It is articles like these which still, in 2015, perpetrate Sarajevo, and Bosnia as a whole, as an unstable place still struggling with war. It is undeniable that Bosnia is still heavily affected by the aftermath of the 90s war and genocide, but to only write about those negative consequences is doing a great injustice to the culture, people, and livlihood of the country. Bosnia, and Sarajevo in particular, is modern and welcoming to tourists; beautiful and full of phenominal architecture from both previous empires and today’s architects; bountiful in nature, greenry, and wildlife; full of culinary experiences; and is, mostly, aching for people to realize that it is a gem hidden under hundreds of thousands of articles just like yours. Articles which make Bosnia seem like a war-torn mess, not worthy of its own people, let alone foreign interest.

  • Cara Eckholm

    Hi Sofia and Lexi,

    I’m sorry that you feel the series portrays Sarajevo in an unfairly negative manner. These articles were originally intended as one coherent piece and later got broken up, and I hope you’ll find the upcoming instalment more positive (it actually highlights some of the elements of Sarajevo you describe).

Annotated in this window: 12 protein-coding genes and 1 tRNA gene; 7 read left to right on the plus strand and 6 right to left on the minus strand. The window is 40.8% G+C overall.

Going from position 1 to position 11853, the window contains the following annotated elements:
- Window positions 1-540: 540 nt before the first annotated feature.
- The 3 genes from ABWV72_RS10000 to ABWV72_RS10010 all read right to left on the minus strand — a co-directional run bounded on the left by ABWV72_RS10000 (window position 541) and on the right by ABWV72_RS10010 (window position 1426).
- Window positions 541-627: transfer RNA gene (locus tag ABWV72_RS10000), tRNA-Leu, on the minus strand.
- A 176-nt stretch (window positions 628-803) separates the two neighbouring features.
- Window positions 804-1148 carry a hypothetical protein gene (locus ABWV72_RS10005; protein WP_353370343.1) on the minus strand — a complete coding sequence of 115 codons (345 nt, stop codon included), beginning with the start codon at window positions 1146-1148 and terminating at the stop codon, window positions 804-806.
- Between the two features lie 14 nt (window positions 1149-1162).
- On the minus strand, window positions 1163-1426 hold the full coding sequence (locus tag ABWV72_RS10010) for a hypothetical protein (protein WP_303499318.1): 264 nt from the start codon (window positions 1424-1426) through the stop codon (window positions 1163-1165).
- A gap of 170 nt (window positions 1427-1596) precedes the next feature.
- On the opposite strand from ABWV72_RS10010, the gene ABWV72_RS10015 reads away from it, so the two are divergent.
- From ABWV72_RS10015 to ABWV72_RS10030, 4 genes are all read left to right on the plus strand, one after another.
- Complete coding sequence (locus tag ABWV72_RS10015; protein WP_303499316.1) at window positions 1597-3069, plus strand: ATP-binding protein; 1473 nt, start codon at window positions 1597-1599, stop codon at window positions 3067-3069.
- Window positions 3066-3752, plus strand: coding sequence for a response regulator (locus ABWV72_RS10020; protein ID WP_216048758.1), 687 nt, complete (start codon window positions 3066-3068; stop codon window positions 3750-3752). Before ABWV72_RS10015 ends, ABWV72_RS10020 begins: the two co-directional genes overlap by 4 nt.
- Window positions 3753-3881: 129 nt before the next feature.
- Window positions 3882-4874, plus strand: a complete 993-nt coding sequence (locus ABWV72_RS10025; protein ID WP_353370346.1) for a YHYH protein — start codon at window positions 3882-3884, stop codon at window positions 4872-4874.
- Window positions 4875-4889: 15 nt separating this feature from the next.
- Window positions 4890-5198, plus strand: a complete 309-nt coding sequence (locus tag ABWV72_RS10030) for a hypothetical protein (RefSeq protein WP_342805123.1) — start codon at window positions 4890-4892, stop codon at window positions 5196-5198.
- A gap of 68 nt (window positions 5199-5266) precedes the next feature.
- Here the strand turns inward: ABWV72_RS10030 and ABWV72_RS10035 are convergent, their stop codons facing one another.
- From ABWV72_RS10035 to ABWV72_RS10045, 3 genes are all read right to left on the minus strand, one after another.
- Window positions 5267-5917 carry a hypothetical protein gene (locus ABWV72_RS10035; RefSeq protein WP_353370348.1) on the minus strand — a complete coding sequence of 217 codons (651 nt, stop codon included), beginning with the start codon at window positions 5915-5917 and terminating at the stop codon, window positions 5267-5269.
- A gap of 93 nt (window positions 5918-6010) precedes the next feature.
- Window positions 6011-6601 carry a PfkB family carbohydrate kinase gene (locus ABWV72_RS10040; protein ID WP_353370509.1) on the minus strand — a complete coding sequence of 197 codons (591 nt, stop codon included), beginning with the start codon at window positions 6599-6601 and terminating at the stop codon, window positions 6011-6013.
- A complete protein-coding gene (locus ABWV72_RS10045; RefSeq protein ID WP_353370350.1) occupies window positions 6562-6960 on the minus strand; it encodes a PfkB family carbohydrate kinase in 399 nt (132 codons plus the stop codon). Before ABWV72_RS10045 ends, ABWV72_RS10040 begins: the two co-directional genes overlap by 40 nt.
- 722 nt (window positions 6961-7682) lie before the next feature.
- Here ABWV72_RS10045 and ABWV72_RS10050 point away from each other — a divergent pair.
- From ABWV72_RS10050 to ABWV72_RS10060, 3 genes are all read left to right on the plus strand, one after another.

I too think Sarajevo is a gem, and was time and time again stunned by the beauty of the city and kindness of the people I interviewed. But everyone I spoke with also highlighted the need to change the Dayton political system, which reinforces old divisions. My intention with the articles was not to make Sarajevo seem like a war-torn mess that is unsafe for tourists. Rather, I wanted to show some of Dayton’s unintended consequences–in the hopes that it would draw attention to the need for reform. In examining the national museum’s struggle to stay open, for instance, I wanted to to rally interest in resolving the situation, not to make Bosnia look primitive.

    But I understand your point and I’m sorry that the message is not getting through. I hope the next post resolves some of your concerns.